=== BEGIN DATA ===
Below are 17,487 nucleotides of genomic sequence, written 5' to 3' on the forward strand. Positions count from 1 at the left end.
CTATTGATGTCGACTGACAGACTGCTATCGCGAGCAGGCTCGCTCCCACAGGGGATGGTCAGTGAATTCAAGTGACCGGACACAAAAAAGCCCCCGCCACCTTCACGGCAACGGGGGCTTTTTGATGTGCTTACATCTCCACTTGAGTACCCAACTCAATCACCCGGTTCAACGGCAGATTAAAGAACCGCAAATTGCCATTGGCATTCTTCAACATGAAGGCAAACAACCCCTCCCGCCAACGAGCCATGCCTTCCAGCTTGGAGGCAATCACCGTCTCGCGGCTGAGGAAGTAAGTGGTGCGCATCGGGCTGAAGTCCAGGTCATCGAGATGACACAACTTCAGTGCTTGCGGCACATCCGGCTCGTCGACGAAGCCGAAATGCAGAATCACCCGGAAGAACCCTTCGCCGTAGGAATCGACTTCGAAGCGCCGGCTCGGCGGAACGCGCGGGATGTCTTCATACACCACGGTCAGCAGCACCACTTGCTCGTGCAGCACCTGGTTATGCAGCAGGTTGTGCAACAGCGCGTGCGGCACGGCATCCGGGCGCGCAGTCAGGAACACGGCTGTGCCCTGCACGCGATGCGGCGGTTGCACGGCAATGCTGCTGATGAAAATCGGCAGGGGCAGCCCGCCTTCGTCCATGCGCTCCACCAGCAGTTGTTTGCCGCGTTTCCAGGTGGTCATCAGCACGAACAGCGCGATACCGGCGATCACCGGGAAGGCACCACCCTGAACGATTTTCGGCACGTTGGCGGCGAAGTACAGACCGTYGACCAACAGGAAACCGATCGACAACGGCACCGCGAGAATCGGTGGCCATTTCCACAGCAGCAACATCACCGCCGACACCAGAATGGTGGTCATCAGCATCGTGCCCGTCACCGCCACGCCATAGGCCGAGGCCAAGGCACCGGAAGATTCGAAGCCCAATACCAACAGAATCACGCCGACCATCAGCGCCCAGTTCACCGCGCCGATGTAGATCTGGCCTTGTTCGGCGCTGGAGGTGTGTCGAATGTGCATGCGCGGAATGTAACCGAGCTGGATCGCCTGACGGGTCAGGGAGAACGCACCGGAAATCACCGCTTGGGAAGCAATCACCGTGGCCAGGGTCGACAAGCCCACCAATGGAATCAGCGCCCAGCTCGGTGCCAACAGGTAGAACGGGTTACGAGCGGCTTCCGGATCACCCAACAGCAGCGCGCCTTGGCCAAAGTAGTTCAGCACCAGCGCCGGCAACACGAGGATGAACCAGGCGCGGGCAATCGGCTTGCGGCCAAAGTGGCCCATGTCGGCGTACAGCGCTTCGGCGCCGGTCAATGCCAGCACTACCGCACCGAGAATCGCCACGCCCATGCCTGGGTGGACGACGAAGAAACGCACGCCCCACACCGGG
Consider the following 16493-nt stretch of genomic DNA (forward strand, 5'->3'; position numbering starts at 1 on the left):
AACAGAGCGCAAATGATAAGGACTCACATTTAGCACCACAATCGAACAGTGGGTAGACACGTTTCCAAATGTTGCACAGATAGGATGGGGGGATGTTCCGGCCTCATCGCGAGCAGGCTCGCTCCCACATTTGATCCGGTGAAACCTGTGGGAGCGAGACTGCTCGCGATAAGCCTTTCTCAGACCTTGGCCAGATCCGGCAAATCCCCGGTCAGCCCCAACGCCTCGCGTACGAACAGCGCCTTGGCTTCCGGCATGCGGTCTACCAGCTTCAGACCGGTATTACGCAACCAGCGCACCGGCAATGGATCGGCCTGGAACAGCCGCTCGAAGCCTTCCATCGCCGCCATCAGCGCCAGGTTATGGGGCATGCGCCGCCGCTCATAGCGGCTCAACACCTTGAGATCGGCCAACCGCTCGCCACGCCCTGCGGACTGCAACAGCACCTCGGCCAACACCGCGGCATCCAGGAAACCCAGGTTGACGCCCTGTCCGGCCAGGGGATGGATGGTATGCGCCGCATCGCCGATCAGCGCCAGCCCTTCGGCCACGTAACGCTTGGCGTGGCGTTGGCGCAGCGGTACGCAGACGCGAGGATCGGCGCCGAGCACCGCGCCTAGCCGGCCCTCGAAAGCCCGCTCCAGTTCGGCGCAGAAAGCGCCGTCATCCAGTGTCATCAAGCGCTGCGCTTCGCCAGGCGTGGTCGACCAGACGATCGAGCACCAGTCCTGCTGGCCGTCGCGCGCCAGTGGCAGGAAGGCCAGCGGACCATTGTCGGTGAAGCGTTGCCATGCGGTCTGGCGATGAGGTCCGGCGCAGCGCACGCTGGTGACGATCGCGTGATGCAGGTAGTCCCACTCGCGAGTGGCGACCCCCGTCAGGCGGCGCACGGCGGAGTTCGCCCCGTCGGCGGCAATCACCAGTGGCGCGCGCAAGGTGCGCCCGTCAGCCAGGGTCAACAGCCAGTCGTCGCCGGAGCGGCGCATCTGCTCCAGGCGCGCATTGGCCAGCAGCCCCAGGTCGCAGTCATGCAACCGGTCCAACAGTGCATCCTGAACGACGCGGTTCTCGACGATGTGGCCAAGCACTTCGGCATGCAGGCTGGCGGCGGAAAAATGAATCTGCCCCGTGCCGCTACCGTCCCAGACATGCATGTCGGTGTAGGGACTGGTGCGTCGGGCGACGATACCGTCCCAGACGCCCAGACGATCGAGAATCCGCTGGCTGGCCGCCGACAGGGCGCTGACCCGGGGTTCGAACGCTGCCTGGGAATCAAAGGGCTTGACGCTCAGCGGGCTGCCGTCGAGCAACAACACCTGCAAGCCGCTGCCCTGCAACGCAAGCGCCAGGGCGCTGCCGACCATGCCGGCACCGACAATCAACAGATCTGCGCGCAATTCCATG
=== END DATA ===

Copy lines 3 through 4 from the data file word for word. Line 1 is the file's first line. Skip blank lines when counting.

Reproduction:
Consider the following 16493-nt stretch of genomic DNA (forward strand, 5'->3'; position numbering starts at 1 on the left):
AACAGAGCGCAAATGATAAGGACTCACATTTAGCACCACAATCGAACAGTGGGTAGACACGTTTCCAAATGTTGCACAGATAGGATGGGGGGATGTTCCGGCCTCATCGCGAGCAGGCTCGCTCCCACATTTGATCCGGTGAAACCTGTGGGAGCGAGACTGCTCGCGATAAGCCTTTCTCAGACCTTGGCCAGATCCGGCAAATCCCCGGTCAGCCCCAACGCCTCGCGTACGAACAGCGCCTTGGCTTCCGGCATGCGGTCTACCAGCTTCAGACCGGTATTACGCAACCAGCGCACCGGCAATGGATCGGCCTGGAACAGCCGCTCGAAGCCTTCCATCGCCGCCATCAGCGCCAGGTTATGGGGCATGCGCCGCCGCTCATAGCGGCTCAACACCTTGAGATCGGCCAACCGCTCGCCACGCCCTGCGGACTGCAACAGCACCTCGGCCAACACCGCGGCATCCAGGAAACCCAGGTTGACGCCCTGTCCGGCCAGGGGATGGATGGTATGCGCCGCATCGCCGATCAGCGCCAGCCCTTCGGCCACGTAACGCTTGGCGTGGCGTTGGCGCAGCGGTACGCAGACGCGAGGATCGGCGCCGAGCACCGCGCCTAGCCGGCCCTCGAAAGCCCGCTCCAGTTCGGCGCAGAAAGCGCCGTCATCCAGTGTCATCAAGCGCTGCGCTTCGCCAGGCGTGGTCGACCAGACGATCGAGCACCAGTCCTGCTGGCCGTCGCGCGCCAGTGGCAGGAAGGCCAGCGGACCATTGTCGGTGAAGCGTTGCCATGCGGTCTGGCGATGAGGTCCGGCGCAGCGCACGCTGGTGACGATCGCGTGATGCAGGTAGTCCCACTCGCGAGTGGCGACCCCCGTCAGGCGGCGCACGGCGGAGTTCGCCCCGTCGGCGGCAATCACCAGTGGCGCGCGCAAGGTGCGCCCGTCAGCCAGGGTCAACAGCCAGTCGTCGCCGGAGCGGCGCATCTGCTCCAGGCGCGCATTGGCCAGCAGCCCCAGGTCGCAGTCATGCAACCGGTCCAACAGTGCATCCTGAACGACGCGGTTCTCGACGATGTGGCCAAGCACTTCGGCATGCAGGCTGGCGGCGGAAAAATGAATCTGCCCCGTGCCGCTACCGTCCCAGACATGCATGTCGGTGTAGGGACTGGTGCGTCGGGCGACGATACCGTCCCAGACGCCCAGACGATCGAGAATCCGCTGGCTGGCCGCCGACAGGGCGCTGACCCGGGGTTCGAACGCTGCCTGGGAATCAAAGGGCTTGACGCTCAGCGGGCTGCCGTCGAGCAACAACACCTGCAAGCCGCTGCCCTGCAACGCAAGCGCCAGGGCGCTGCCGACCATGCCGGCACCGACAATCAACAGATCTGCGCGCAATTCCATG